Following 20 years of obsessive doing in advertising with 10 years of obsessive being as a yoga and mindfulness coach I now work on the synthesis of being and doing.
Along with a clear sense of purpose and direction this provides the foundation for what I like to call Welldoing.
Kant said ‘to do is to be’, Nietszche said ‘to be is to do’ or was it the other way round? Does it matter?
A common phrase with yoga teachers is ‘we are human beings not human doings’ and with social activists ‘we are what we do’. I have observed an enduring battle between these two distinct and stubborn tribes that I refer to as the Beings and the Doers. The Beings believe is the power of stillness and presence, the Doers want to create and build.
We also find this in the modern organisation where the overwhelming stress of doing work is placated with well-being ‘strategies’ of making it all better with massage vouchers and apples in meeting rooms. This lack of integrated thinking can also be seen in the organisational tension between profit-driven goals and purpose-driven values. Purpose-driven companies are often more profitable than profit-driven companies.
"Companies devoted to a larger purpose than just maximizing profits for its shareholders – companies like Whole Foods, JetBlue and Southwest Airlines outperformed S&P 500 firms by a ratio of 9:1." Dr Dina Evan
‘Soft skills’ more often than not produce ‘hard results’. Interestingly we find the same impact ratio from London School of Economics:
“The return on investment of investing in a work-based health promotion and well-being programme can be 9 to 1 through reduced absenteeism and presenteeism (lost productivity while at work)."
The best doing comes from being well. There’s growing evidence that this is true. The website ActionforHappiness.org states:
Most people think that if they become successful, then they’ll be happy. But recent discoveries in psychology and neuroscience show that this formula is backward: happiness fuels success, not the other way around. When we’re positive, our brains are more motivated, engaged, creative, energetic, resilient, and productive.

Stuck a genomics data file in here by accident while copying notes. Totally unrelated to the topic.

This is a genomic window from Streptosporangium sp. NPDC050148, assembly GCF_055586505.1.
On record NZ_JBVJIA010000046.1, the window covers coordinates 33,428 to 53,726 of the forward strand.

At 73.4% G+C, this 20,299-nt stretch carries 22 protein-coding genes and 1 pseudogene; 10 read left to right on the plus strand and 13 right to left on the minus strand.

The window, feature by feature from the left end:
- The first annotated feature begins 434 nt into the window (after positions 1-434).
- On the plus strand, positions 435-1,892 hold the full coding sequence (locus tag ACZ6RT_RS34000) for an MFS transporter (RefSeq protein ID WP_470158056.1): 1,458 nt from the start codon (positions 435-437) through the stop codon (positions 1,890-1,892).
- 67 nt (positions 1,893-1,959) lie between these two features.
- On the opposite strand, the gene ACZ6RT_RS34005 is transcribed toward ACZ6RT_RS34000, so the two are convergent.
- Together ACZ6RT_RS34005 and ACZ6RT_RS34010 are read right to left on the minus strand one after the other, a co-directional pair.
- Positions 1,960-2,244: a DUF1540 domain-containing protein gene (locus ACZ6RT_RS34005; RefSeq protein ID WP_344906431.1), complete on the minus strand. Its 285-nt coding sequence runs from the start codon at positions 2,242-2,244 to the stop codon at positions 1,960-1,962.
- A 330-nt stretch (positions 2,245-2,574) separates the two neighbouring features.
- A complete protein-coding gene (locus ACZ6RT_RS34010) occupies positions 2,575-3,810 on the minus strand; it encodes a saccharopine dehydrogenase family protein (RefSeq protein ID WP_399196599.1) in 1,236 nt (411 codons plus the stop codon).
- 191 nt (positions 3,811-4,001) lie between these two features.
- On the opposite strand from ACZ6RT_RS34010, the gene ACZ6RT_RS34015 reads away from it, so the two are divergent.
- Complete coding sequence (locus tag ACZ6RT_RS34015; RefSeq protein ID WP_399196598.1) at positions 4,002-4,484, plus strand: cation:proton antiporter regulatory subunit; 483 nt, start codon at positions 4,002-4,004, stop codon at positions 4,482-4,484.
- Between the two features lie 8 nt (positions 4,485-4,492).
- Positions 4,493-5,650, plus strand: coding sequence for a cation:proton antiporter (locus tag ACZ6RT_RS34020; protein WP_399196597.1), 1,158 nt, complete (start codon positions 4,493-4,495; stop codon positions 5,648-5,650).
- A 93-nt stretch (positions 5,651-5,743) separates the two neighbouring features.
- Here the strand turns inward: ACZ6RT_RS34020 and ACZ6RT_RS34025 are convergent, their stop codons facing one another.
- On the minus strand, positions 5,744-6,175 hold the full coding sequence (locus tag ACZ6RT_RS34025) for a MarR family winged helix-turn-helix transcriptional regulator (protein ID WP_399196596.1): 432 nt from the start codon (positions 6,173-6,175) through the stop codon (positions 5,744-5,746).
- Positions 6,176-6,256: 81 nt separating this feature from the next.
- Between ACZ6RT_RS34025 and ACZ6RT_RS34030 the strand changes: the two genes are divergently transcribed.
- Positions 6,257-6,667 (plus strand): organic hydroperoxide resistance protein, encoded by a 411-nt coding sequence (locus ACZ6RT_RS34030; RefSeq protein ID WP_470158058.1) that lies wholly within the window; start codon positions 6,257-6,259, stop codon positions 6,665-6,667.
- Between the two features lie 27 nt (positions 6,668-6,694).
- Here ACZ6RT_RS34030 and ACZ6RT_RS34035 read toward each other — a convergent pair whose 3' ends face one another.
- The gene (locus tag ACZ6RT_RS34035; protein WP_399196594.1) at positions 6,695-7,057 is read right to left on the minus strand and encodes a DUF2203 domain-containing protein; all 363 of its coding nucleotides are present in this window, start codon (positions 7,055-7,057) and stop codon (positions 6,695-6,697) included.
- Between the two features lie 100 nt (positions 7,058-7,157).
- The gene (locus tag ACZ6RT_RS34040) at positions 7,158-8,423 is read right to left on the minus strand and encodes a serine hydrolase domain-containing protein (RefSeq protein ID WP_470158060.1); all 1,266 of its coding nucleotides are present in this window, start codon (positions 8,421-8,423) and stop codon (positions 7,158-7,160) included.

(Source: S. Lyubomirsky, Psychological Bulletin)
In many organisations employee well-being may be the biggest untapped source of performance and competitive advantage.
My personal epiphany came when I read that the goal of ‘Getting Things Done’, David Allen’s masterpiece on the art of stress-free productivity was ‘to have a mind like water’ – something more often found in a book on yoga, mindfulness and being. Does inner stillness have a place in being creative, productive and successful? I think so. And there is neurological evidence of why it does.
When we are stressed our brain switches off the pre-frontal cortex which helps us make good decisions. The inner clarity that comes from reduced stress, better organisation and improved well-being means you can think better by giving you more access to the pre-frontal cortex.
By cultivating mindfulness through breathing, clarity through organisation and direction through a sense of purpose we can all flourish at work and at home.
Imagine the successful organisation of the future with a clear sense of higher purpose delivered effectively, and highly profitably, by a team of motivated and happy workers. Now who wouldn’t want that.
There’s no need to be embarrassed about mindfulness and meditation. At a recent corporate event in Belgium, more participants signed up to mindfulness training than to all the other health and fitness sessions combined. The promise of a quiet mind is an increasingly attractive one in our distracted lives. So why not lobby for mindfulness training at your organisation today? You may be surprised by how many people sign up!
(This post first appeared on HowToMakeADifference.co.uk)